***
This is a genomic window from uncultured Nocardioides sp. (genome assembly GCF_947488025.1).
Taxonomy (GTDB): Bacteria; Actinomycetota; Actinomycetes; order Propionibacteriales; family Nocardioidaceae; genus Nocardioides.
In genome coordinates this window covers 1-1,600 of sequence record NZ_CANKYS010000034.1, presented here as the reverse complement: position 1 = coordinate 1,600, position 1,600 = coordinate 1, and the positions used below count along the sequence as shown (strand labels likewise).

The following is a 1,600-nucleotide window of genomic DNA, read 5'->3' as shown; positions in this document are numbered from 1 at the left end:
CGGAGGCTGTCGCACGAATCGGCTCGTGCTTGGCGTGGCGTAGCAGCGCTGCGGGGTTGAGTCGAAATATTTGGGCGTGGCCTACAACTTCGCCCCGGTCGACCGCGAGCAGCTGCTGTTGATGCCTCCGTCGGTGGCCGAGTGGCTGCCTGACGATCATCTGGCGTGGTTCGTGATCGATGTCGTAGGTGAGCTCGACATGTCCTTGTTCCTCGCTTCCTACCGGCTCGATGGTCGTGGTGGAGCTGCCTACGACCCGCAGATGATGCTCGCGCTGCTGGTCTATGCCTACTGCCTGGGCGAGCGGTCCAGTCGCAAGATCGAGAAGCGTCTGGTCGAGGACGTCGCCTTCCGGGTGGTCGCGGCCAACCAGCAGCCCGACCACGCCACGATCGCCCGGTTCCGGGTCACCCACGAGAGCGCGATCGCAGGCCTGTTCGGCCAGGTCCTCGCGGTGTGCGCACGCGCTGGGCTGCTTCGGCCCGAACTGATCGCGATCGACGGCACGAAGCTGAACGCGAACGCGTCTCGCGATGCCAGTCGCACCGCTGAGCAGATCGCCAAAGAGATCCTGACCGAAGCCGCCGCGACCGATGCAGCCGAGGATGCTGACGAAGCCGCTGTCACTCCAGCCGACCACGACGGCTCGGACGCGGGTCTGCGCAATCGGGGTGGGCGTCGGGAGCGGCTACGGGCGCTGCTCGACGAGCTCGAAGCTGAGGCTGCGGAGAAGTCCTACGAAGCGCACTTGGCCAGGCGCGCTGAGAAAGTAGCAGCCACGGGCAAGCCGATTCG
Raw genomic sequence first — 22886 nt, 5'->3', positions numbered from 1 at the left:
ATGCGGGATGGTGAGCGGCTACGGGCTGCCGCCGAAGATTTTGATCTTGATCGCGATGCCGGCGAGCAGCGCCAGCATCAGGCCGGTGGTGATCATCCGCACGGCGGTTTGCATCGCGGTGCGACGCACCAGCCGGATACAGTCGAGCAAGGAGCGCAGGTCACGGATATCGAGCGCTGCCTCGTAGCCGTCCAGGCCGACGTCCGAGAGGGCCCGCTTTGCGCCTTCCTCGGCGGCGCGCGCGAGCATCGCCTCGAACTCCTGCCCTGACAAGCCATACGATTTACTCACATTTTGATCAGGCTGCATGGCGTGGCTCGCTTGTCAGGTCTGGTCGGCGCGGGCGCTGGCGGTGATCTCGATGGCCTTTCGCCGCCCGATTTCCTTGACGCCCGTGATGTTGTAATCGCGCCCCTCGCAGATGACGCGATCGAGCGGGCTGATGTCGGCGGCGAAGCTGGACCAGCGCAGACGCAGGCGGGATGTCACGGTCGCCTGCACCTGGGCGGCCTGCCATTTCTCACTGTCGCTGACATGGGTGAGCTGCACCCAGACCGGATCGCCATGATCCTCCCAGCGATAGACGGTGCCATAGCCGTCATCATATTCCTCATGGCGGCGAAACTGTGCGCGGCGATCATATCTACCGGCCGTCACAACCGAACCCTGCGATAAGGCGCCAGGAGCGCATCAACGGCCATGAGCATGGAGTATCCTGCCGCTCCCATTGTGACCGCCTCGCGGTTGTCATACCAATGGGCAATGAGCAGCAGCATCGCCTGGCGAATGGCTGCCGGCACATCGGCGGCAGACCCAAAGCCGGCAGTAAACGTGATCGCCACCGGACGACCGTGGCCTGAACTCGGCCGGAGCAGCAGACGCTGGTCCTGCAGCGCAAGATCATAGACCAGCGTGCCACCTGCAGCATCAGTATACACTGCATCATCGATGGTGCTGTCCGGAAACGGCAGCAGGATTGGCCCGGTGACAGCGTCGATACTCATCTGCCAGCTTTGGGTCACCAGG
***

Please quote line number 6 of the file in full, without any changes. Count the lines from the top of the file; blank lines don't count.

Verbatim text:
Raw genomic sequence first — 22886 nt, 5'->3', positions numbered from 1 at the left: